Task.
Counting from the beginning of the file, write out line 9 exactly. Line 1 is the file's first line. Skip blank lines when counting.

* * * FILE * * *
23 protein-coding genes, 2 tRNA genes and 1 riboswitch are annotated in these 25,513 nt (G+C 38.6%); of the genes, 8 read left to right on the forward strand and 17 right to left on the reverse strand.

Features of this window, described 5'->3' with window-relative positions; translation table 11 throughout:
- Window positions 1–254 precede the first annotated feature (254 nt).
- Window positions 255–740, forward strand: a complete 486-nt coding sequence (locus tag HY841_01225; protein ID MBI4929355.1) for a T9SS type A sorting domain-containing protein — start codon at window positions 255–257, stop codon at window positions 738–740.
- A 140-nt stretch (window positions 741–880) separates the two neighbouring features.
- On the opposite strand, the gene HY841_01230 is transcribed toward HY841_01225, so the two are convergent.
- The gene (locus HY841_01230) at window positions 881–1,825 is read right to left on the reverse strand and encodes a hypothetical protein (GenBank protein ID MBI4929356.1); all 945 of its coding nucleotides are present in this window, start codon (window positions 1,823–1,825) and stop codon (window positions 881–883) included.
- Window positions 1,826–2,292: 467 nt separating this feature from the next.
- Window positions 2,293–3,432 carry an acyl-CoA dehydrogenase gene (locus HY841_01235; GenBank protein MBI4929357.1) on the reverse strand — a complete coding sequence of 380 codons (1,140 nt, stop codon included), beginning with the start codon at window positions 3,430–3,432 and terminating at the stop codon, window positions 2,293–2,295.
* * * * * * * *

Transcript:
- Window positions 2,293–3,432 carry an acyl-CoA dehydrogenase gene (locus HY841_01235; GenBank protein MBI4929357.1) on the reverse strand — a complete coding sequence of 380 codons (1,140 nt, stop codon included), beginning with the start codon at window positions 3,430–3,432 and terminating at the stop codon, window positions 2,293–2,295.